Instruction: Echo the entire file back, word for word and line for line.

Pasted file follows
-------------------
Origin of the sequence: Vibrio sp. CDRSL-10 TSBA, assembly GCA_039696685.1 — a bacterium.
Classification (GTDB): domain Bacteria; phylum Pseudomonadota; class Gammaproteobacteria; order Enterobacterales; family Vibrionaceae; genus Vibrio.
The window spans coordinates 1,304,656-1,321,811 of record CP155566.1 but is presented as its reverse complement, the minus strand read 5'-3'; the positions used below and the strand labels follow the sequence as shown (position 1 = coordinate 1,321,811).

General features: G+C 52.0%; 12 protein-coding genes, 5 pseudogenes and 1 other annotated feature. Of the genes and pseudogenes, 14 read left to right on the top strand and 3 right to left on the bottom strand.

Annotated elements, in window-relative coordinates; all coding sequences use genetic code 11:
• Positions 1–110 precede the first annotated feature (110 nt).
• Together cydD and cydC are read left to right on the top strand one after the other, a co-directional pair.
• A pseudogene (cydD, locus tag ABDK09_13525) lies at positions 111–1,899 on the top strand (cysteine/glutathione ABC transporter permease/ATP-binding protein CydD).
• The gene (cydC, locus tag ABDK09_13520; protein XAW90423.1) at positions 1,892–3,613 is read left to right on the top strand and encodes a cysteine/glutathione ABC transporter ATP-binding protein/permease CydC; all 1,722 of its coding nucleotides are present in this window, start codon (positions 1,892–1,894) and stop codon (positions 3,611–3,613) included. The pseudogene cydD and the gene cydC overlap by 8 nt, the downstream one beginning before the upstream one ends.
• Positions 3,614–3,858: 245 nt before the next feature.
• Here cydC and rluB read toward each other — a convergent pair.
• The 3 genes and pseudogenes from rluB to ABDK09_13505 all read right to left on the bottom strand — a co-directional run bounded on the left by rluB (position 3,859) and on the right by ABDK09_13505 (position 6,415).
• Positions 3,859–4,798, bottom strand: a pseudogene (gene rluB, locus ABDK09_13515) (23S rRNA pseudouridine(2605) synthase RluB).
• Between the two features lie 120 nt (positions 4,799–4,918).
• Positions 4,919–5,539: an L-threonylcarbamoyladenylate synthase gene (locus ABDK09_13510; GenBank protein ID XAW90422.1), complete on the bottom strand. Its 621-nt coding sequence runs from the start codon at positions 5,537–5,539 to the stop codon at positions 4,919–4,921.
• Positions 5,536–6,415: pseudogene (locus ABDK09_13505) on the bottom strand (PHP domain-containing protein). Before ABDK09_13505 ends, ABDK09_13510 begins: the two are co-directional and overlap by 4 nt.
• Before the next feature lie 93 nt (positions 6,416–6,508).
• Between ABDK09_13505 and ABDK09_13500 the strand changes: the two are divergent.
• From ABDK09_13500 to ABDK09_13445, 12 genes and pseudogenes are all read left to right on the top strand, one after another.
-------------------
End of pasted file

Origin of the sequence: Vibrio sp. CDRSL-10 TSBA, assembly GCA_039696685.1 — a bacterium.
Classification (GTDB): domain Bacteria; phylum Pseudomonadota; class Gammaproteobacteria; order Enterobacterales; family Vibrionaceae; genus Vibrio.
The window spans coordinates 1,304,656-1,321,811 of record CP155566.1 but is presented as its reverse complement, the minus strand read 5'-3'; the positions used below and the strand labels follow the sequence as shown (position 1 = coordinate 1,321,811).

General features: G+C 52.0%; 12 protein-coding genes, 5 pseudogenes and 1 other annotated feature. Of the genes and pseudogenes, 14 read left to right on the top strand and 3 right to left on the bottom strand.

Annotated elements, in window-relative coordinates; all coding sequences use genetic code 11:
• Positions 1–110 precede the first annotated feature (110 nt).
• Together cydD and cydC are read left to right on the top strand one after the other, a co-directional pair.
• A pseudogene (cydD, locus tag ABDK09_13525) lies at positions 111–1,899 on the top strand (cysteine/glutathione ABC transporter permease/ATP-binding protein CydD).
• The gene (cydC, locus tag ABDK09_13520; protein XAW90423.1) at positions 1,892–3,613 is read left to right on the top strand and encodes a cysteine/glutathione ABC transporter ATP-binding protein/permease CydC; all 1,722 of its coding nucleotides are present in this window, start codon (positions 1,892–1,894) and stop codon (positions 3,611–3,613) included. The pseudogene cydD and the gene cydC overlap by 8 nt, the downstream one beginning before the upstream one ends.
• Positions 3,614–3,858: 245 nt before the next feature.
• Here cydC and rluB read toward each other — a convergent pair.
• The 3 genes and pseudogenes from rluB to ABDK09_13505 all read right to left on the bottom strand — a co-directional run bounded on the left by rluB (position 3,859) and on the right by ABDK09_13505 (position 6,415).
• Positions 3,859–4,798, bottom strand: a pseudogene (gene rluB, locus ABDK09_13515) (23S rRNA pseudouridine(2605) synthase RluB).
• Between the two features lie 120 nt (positions 4,799–4,918).
• Positions 4,919–5,539: an L-threonylcarbamoyladenylate synthase gene (locus ABDK09_13510; GenBank protein ID XAW90422.1), complete on the bottom strand. Its 621-nt coding sequence runs from the start codon at positions 5,537–5,539 to the stop codon at positions 4,919–4,921.
• Positions 5,536–6,415: pseudogene (locus ABDK09_13505) on the bottom strand (PHP domain-containing protein). Before ABDK09_13505 ends, ABDK09_13510 begins: the two are co-directional and overlap by 4 nt.
• Before the next feature lie 93 nt (positions 6,416–6,508).
• Between ABDK09_13505 and ABDK09_13500 the strand changes: the two are divergent.
• From ABDK09_13500 to ABDK09_13445, 12 genes and pseudogenes are all read left to right on the top strand, one after another.